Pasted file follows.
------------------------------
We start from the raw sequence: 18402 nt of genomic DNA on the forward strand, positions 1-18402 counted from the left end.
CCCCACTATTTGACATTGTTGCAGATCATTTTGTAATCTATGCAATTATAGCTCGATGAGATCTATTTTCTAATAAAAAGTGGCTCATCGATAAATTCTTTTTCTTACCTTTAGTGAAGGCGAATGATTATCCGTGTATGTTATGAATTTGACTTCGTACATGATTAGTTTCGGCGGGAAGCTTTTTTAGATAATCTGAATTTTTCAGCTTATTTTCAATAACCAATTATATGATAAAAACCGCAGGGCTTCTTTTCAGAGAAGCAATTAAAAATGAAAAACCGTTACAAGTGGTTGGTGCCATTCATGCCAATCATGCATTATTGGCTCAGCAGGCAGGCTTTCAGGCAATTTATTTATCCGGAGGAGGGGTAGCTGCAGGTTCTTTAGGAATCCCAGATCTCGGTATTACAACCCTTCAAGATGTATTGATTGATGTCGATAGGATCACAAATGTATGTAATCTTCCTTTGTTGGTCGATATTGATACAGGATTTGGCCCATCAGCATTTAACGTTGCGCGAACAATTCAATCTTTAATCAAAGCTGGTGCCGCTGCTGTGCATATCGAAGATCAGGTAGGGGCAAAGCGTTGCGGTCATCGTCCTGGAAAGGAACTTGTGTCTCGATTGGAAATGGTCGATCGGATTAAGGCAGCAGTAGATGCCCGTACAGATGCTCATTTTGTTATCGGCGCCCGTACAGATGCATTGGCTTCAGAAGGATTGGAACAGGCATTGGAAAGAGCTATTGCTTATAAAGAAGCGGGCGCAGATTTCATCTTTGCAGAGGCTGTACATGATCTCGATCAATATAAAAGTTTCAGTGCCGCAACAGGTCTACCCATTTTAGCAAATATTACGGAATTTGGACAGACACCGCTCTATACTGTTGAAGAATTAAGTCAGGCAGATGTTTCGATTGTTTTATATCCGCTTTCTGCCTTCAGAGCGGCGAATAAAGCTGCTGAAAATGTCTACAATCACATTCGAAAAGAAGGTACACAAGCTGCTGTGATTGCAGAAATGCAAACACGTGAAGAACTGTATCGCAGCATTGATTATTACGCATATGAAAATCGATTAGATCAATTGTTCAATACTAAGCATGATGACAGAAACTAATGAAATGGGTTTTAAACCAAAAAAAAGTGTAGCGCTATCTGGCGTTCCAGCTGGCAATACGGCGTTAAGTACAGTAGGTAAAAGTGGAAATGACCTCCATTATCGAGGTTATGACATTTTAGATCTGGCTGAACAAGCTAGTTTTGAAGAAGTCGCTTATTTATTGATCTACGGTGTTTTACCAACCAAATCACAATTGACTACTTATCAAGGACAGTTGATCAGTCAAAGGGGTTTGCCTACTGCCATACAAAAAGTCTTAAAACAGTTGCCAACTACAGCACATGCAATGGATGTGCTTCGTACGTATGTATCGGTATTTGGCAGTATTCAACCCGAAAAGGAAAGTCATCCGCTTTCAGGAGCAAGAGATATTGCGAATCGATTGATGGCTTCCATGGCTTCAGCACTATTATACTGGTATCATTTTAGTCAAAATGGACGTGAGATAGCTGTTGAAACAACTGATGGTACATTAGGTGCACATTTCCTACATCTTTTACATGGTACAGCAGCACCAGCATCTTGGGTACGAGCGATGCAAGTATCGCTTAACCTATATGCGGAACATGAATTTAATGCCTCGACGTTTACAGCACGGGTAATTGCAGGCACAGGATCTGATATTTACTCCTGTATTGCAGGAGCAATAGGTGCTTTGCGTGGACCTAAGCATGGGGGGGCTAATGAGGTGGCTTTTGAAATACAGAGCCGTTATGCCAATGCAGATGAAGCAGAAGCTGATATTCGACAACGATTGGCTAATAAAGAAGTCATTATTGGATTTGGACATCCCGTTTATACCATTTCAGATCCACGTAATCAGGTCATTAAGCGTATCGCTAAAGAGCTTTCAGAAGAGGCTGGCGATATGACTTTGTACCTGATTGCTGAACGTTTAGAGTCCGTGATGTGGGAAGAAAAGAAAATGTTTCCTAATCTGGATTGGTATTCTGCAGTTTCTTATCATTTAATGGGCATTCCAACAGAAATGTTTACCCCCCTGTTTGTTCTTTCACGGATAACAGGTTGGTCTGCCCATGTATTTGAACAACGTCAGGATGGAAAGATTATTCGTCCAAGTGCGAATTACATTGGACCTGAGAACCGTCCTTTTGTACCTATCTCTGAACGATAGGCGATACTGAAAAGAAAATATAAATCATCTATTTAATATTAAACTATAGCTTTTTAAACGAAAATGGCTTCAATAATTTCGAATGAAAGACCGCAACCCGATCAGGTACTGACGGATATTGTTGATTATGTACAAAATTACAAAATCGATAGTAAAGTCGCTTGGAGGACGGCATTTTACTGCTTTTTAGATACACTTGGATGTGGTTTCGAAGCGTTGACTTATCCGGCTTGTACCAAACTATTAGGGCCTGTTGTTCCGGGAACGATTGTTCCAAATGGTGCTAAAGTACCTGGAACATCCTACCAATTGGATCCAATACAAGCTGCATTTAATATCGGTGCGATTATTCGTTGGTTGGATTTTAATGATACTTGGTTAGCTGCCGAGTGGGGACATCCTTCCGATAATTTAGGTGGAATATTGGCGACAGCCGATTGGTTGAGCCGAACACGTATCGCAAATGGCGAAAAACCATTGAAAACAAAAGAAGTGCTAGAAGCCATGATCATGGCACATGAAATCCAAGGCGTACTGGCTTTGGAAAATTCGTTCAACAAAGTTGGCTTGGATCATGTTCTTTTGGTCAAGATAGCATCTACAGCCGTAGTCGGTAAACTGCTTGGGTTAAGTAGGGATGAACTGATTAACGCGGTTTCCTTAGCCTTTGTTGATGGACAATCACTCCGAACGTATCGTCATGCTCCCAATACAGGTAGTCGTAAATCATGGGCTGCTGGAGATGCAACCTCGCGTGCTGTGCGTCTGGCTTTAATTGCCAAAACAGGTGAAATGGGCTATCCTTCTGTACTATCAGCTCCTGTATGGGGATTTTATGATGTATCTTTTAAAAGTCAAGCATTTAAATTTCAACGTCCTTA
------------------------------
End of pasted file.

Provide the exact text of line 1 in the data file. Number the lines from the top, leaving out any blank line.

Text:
We start from the raw sequence: 18402 nt of genomic DNA on the forward strand, positions 1-18402 counted from the left end.